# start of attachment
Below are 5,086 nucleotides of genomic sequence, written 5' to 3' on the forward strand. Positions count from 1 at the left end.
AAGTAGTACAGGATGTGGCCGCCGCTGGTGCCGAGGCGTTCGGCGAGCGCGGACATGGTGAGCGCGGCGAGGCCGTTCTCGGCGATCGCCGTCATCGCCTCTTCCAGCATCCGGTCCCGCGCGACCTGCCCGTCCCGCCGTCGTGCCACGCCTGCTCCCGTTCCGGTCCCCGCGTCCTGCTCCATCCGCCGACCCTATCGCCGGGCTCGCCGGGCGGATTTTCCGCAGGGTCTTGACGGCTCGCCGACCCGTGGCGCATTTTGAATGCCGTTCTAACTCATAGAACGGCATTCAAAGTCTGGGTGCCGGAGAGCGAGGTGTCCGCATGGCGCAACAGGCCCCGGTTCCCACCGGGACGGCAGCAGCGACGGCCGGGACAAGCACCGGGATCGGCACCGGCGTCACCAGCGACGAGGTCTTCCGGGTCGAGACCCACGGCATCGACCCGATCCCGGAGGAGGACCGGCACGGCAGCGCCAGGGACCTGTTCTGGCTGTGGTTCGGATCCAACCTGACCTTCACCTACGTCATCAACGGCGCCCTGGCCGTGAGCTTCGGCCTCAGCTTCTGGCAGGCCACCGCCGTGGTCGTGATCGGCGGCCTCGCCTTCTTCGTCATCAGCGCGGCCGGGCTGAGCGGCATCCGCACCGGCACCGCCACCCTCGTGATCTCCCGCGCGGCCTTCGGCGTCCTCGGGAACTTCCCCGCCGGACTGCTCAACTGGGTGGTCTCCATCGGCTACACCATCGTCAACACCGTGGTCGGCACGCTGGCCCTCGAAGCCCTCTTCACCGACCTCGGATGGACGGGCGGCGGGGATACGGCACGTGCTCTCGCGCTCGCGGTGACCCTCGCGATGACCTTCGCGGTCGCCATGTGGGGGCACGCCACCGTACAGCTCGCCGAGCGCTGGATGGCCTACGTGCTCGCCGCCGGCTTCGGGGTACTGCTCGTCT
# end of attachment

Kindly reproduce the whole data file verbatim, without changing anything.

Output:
Below are 5,086 nucleotides of genomic sequence, written 5' to 3' on the forward strand. Positions count from 1 at the left end.
AAGTAGTACAGGATGTGGCCGCCGCTGGTGCCGAGGCGTTCGGCGAGCGCGGACATGGTGAGCGCGGCGAGGCCGTTCTCGGCGATCGCCGTCATCGCCTCTTCCAGCATCCGGTCCCGCGCGACCTGCCCGTCCCGCCGTCGTGCCACGCCTGCTCCCGTTCCGGTCCCCGCGTCCTGCTCCATCCGCCGACCCTATCGCCGGGCTCGCCGGGCGGATTTTCCGCAGGGTCTTGACGGCTCGCCGACCCGTGGCGCATTTTGAATGCCGTTCTAACTCATAGAACGGCATTCAAAGTCTGGGTGCCGGAGAGCGAGGTGTCCGCATGGCGCAACAGGCCCCGGTTCCCACCGGGACGGCAGCAGCGACGGCCGGGACAAGCACCGGGATCGGCACCGGCGTCACCAGCGACGAGGTCTTCCGGGTCGAGACCCACGGCATCGACCCGATCCCGGAGGAGGACCGGCACGGCAGCGCCAGGGACCTGTTCTGGCTGTGGTTCGGATCCAACCTGACCTTCACCTACGTCATCAACGGCGCCCTGGCCGTGAGCTTCGGCCTCAGCTTCTGGCAGGCCACCGCCGTGGTCGTGATCGGCGGCCTCGCCTTCTTCGTCATCAGCGCGGCCGGGCTGAGCGGCATCCGCACCGGCACCGCCACCCTCGTGATCTCCCGCGCGGCCTTCGGCGTCCTCGGGAACTTCCCCGCCGGACTGCTCAACTGGGTGGTCTCCATCGGCTACACCATCGTCAACACCGTGGTCGGCACGCTGGCCCTCGAAGCCCTCTTCACCGACCTCGGATGGACGGGCGGCGGGGATACGGCACGTGCTCTCGCGCTCGCGGTGACCCTCGCGATGACCTTCGCGGTCGCCATGTGGGGGCACGCCACCGTACAGCTCGCCGAGCGCTGGATGGCCTACGTGCTCGCCGCCGGCTTCGGGGTACTGCTCGTCT